Property tycoon Nasrullah Khan who ran a money laundering service for organised crime gangs was jailed for 10 years.
The British pakistani had used his Cheetham Hill estate agency business as a front to launder hundreds of thousands of pounds of ‘dirty money’.
Fifty-one-year-old Khan acted as the head of a ‘slick and professional’ criminal enterprise which was caught with a quarter of a million pounds, a jury at Manchester Crown Court heard.
A wealthy property owner Khan a respected pillar of the Cheetham Hill community denied any part in the scam, but was found guilty of money laundering after a trial.
Police investigators have said that they believe that the gang was laundering up to £300,000 a week and over a considerable period of time.
Company manager, 46-year-old Fazal Hussain – described by the judge as the chief executive of the racket – was imprisoned for 7 years.
It is unlikely that the total money that was laundered will never be known because the gang covered their tracks by shredding many of their bank statement and records.
A courier Mark Owens, 28, had transported the dirty money from Liverpool to Manchester and delivered it for laundering, was jailed for three years. The court heard that Owens, a married father had been paid £500 for each trip.
The racket was raided by the Serious Organised Crime Agency in July 2008. Mark Connor, prosecuting the case, told the court that SOCA officers raided Khan Properties on July 15, and seized two bags containing a total of £250,000.
The court was shown CCTV images showing Hussain taking the bags into the property earlier that week. The jury were told that the gang had provided a ‘collect and deposit’ service to launder criminal cash – moving around cash in holdalls before splitting it into small amounts across third-party bank accounts. Evidence presented in court showed that in just three weeks the group deposited more than £970,000.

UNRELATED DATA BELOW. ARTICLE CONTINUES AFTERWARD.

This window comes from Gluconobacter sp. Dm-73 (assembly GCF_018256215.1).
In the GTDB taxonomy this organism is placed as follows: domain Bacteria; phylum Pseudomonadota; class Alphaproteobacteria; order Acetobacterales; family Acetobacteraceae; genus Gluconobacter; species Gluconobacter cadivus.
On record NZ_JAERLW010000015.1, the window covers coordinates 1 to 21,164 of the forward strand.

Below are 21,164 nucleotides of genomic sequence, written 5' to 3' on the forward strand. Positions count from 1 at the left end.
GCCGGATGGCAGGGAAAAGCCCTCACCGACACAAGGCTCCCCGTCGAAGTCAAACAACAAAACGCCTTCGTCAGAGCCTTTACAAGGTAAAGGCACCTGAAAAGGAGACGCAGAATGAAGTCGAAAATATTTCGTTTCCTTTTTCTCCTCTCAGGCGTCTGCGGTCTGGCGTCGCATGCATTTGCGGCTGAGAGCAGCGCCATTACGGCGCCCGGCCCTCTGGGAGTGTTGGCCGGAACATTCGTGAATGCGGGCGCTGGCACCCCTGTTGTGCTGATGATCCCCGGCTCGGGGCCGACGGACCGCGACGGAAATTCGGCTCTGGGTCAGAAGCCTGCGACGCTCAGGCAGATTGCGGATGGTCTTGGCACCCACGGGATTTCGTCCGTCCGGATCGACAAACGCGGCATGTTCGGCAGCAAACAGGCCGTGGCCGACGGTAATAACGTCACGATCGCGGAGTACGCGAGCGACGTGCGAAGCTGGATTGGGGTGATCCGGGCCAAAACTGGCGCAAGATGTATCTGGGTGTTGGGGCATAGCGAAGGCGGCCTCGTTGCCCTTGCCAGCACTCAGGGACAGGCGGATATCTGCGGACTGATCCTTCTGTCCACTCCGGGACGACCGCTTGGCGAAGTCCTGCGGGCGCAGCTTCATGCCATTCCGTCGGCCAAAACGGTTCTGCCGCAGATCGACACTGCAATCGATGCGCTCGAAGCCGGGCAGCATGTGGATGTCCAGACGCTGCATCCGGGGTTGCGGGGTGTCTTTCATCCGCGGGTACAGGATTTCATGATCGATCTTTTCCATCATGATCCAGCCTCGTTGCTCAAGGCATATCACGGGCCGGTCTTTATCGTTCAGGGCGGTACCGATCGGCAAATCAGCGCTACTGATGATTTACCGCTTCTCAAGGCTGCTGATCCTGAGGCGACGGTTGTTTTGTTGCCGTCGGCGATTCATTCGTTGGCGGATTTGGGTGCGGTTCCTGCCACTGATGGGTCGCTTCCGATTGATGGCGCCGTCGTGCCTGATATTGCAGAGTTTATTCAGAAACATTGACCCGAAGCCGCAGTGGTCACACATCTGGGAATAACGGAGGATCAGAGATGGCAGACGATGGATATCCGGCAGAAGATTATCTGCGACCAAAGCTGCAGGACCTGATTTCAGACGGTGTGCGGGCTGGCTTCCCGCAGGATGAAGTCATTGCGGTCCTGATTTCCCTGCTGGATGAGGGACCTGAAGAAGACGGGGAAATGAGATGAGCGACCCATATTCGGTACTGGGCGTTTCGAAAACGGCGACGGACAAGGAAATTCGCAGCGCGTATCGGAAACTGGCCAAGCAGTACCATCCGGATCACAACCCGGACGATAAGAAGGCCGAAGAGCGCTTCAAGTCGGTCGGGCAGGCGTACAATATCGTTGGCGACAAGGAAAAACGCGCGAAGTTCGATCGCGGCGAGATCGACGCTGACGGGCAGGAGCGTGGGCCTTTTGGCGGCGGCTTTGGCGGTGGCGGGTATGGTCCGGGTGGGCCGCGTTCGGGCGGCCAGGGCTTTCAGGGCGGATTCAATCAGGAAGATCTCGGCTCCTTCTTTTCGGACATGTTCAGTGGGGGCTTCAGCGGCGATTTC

Hussain, of Woodlands Street, Cheetham, denied the same charge but was also found guilty by a jury. Owens, of Langley, Widnes, Cheshire, earlier admitted his part and pleaded guilty to entering into a money laundering agreement.
A further co-defendent, Muhammed Asifhad failed to attend the trial. He was convicted of money laundering and sentenced in his absence to three years. Police believe he has fled the country and returned to pakistan.
Benjamin Myers, defence barrister for Khan, told the judge: "There were significant sums being laundered, but the benefit to those doing the laundering would be relatively small. It is very easy for people to point to him as he’s the owner of the business and it’s all down to him. But he was not the sole architect."
The trial judge Roger Thomas said that Khan and Hussain were intelligent and hard-working men who had used their skills for ‘dishonest means’.
He added: "Without people such as you laundering the proceeds of crime, those who commit the crime would be less motivated to do it."
The Deputy Director of SOCA, Ian Cruxton, said: "We are determined to make life as difficult as possible for criminals and that means attacking their support networks as well."